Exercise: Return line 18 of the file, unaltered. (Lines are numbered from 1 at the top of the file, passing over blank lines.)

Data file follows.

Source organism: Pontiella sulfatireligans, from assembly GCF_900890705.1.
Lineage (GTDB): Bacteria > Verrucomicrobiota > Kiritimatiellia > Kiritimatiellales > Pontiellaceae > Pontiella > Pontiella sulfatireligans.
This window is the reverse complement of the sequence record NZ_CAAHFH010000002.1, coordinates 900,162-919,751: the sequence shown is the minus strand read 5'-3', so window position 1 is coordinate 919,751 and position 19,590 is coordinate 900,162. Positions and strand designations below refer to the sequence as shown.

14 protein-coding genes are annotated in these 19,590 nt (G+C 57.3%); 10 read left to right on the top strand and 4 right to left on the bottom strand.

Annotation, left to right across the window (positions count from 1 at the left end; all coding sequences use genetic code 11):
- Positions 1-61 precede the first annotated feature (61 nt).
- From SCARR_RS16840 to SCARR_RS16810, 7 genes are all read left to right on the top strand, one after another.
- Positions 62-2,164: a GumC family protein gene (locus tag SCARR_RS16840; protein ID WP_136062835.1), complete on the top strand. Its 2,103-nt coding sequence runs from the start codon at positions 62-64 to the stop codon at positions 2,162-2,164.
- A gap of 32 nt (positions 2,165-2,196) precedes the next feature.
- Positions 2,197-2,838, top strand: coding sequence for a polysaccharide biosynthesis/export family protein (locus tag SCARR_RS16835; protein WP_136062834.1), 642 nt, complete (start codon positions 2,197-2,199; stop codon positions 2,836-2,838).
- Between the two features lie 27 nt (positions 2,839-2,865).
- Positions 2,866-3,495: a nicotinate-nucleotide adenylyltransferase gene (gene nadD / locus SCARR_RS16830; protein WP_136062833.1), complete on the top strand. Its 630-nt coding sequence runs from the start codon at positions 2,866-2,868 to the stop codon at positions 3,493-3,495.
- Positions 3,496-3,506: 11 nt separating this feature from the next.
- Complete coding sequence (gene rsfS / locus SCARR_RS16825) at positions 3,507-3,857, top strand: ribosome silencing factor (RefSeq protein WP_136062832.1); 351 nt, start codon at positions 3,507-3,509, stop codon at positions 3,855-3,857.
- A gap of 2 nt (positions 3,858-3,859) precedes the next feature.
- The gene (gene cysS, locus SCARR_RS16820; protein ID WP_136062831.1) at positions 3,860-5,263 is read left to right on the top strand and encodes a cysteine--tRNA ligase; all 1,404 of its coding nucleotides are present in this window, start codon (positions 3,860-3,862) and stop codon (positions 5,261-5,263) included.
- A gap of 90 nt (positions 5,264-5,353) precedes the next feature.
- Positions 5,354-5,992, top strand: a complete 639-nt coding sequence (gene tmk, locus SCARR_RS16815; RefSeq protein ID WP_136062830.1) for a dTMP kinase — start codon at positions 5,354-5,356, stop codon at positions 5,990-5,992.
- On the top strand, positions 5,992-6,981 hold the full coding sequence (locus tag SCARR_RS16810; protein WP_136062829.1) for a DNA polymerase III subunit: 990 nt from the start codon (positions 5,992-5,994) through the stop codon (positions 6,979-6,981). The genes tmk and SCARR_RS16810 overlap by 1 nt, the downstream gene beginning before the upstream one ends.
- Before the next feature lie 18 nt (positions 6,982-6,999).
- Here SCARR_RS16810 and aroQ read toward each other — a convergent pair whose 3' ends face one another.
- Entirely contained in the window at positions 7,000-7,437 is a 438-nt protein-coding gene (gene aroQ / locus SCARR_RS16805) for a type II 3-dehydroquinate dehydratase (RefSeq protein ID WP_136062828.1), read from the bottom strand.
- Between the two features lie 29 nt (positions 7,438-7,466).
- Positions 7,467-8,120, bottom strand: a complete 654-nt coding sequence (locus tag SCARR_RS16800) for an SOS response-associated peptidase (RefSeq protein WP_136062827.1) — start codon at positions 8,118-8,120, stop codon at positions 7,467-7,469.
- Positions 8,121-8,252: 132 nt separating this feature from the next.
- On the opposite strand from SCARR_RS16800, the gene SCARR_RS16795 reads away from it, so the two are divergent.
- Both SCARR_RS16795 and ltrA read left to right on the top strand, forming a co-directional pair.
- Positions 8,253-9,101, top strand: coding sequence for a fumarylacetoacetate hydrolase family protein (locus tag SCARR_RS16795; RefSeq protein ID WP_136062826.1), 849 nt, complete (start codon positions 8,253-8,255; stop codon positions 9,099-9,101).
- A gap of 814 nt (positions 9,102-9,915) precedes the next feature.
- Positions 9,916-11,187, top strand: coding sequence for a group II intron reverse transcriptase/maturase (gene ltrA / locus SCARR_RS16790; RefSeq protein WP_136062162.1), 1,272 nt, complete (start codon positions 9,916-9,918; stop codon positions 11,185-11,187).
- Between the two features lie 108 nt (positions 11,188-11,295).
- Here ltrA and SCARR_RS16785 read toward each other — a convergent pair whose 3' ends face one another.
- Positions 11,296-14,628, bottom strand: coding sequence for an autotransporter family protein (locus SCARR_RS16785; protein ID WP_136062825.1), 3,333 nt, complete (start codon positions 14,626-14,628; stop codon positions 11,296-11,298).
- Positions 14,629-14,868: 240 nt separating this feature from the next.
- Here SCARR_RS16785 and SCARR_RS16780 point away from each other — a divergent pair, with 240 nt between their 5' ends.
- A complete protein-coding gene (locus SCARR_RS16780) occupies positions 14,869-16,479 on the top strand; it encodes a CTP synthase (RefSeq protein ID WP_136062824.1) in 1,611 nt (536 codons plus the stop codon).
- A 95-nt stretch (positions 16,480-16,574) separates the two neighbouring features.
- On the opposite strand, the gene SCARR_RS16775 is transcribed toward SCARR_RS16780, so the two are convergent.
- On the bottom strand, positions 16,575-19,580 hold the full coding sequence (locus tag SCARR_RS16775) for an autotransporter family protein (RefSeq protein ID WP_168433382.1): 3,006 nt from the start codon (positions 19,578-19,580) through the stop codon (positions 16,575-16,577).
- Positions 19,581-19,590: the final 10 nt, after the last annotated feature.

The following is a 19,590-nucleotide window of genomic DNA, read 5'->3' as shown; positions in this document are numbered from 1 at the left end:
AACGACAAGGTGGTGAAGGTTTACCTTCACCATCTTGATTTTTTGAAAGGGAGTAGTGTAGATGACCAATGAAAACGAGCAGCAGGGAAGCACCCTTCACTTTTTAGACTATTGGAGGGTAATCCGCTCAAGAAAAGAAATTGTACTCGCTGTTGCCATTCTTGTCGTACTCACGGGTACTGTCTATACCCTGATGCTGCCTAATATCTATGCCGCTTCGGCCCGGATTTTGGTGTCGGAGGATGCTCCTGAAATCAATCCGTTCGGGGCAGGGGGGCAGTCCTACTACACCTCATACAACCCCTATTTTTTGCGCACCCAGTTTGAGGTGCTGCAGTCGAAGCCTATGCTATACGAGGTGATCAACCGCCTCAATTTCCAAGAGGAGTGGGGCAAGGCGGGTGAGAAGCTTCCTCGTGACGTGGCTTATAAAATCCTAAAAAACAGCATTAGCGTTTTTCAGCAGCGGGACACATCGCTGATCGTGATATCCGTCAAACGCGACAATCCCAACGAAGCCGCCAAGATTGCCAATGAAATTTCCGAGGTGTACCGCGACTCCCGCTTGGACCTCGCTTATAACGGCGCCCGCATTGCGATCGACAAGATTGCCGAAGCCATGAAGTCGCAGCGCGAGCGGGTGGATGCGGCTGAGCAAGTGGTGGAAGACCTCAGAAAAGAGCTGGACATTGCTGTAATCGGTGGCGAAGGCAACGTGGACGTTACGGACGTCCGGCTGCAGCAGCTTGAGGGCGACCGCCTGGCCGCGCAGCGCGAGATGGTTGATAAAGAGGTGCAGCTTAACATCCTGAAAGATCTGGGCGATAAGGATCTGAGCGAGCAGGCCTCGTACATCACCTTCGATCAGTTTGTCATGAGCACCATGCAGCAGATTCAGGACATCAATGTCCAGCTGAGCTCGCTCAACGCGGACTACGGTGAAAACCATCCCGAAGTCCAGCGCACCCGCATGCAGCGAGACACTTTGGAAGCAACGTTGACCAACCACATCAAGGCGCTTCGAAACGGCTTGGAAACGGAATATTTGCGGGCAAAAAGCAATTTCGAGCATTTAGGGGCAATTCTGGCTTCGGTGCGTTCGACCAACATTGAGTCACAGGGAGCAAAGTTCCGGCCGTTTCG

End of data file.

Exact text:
- Positions 5,354-5,992, top strand: a complete 639-nt coding sequence (gene tmk, locus SCARR_RS16815; RefSeq protein ID WP_136062830.1) for a dTMP kinase — start codon at positions 5,354-5,356, stop codon at positions 5,990-5,992.